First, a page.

Several years ago, The American Prospect held a "What is Liberalism?" contest. The winner, Todd Washburn, submitted this definition: "Liberals believe our common humanity endows each of us, individually, with the right to freedom, self-government, and opportunity; and binds all of us, together, in responsibility for securing those rights."
The first part of that statement is easy to embrace. We call ourselves liberals because we share a certain set of beliefs. The second part -- about our responsibility to act together on those beliefs -- is where things get tricky. Progressives do not live in a bubble. Despite our commitment to equality and opportunity, the movement reflects the biases and hierarchies of the rest of the country. We might all agree that gay couples deserve marriage rights and women must have access to reproductive health care, but when it comes to devising a political strategy and policy agenda, these are inevitably issues that always seem to slide quietly to the back burner.
In the wake of the passage of the House health-reform bill and its attached anti-choice Stupak-Pitts Amendment, the conversation happening among progressive women was viscerally angry and palpably fearful. The broader liberal conversation was very different -- one in which the amendment was regrettable but unavoidable in the interest of the greater good. It is moments like this, with Democrats in control of Congress and a nominally progressive president in the White House, when it becomes painfully clear that in reality we do not all take on the same level of responsibility for securing the rights in which we claim to believe.
We rely on gay-rights groups to battle it out alone for marriage rights in Maine. We expect feminists to secure abortion rights in health-care reform legislation. We look to the NAACP to effectively respond to racist statements about Obama. And yes, those groups will work hard for those goals. But when they fall short, they are not the only ones to blame. It's fair to look at the entire progressive coalition and ask the hard questions about our movement: What's the use of having a community, a coalition, if you aren't going to fight for each other? Are we amplifying the voices of those whom we hope to empower or silencing them? Whose "greater good" are we really pursuing?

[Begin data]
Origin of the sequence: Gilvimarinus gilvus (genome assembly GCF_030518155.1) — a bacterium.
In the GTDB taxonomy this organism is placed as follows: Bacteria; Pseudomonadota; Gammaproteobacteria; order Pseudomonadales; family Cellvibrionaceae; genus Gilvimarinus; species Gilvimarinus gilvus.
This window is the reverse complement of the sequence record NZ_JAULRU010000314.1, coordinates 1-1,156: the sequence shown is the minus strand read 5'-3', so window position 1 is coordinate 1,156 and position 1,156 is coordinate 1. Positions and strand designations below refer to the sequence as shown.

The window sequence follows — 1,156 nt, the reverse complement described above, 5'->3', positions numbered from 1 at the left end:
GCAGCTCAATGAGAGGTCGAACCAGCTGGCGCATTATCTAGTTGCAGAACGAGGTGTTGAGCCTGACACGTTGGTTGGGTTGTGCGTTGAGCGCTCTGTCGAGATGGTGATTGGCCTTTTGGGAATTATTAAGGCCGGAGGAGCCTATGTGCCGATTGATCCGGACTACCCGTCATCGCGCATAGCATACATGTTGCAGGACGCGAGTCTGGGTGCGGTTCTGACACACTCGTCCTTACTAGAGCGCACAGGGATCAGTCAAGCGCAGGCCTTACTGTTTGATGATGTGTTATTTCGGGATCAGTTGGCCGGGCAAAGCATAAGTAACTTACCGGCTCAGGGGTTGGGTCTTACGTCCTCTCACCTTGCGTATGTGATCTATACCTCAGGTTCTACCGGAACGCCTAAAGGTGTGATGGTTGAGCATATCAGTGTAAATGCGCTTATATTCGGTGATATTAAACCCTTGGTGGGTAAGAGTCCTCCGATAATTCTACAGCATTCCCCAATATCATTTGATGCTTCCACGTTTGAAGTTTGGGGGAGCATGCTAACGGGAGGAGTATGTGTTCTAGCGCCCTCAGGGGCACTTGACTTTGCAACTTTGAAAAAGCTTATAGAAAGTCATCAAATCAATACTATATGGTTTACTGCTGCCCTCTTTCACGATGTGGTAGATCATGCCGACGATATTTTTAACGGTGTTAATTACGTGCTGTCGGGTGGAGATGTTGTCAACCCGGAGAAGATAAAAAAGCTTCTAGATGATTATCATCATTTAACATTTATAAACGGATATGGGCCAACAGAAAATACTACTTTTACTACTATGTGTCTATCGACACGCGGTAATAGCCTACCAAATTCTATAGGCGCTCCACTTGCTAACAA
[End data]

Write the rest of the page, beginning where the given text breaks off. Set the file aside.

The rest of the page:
After all, "special interest" issues do not exist in separate silos. Labor rights are tied to gay rights are tied to women's rights are tied to immigrants' rights. If what binds us together as progressives is our vision for a more just society, it is our commitment to all of these issues that will define us. There is already some recognition of this. At the AFL-CIO convention this fall, several speakers referenced the rights of LGBT workers. NAACP Chair Julian Bond gave a keynote address at the National Equality March for gay rights. This doesn't mean everyone must be an advocate for every single progressive issue. Each of us has a different metric for separating the political negotiables from the nonnegotiables. But I do expect the liberal coalition to understand that these issues are interconnected. I expect a modicum of recognition that some issues seem to consistently be given priority over others. I expect progressives to consider why that is -- and who wins and loses as a result.
We can't work from sweeping visions of liberalism on down. We have to work from concrete rights and opportunities on up. Think of it this way: White men are the least likely Americans to identify as progressives. The people most likely to identify with the liberal worldview -- women, people of color, LGBT people, disenfranchised workers -- are those who have experienced a lack of freedom and opportunity themselves. They are then motivated to broaden their scope and see how injustice also affects other Americans. It is the progressive movement's commitment to these people -- its base, its core -- that will ensure its long-term survival. If we continue to compromise on the concerns of those people, or dismiss them as "special interests" working against an imaginary greater good, we will ultimately render our shared concept of liberalism totally meaningless. After all, if each group within the coalition is actually just in it alone, what's the point of subscribing to a common ideology at all?
As Ta-Nehisi Coates recently wrote on his blog at The Atlantic, "How do you have responsibility without community? Perhaps, you can, but I can't really imagine it for myself. What so often keeps me in line, and has kept me in line over the years, is not my own expectations, but the expectations of family and friends."
It's time liberals expect more of each other.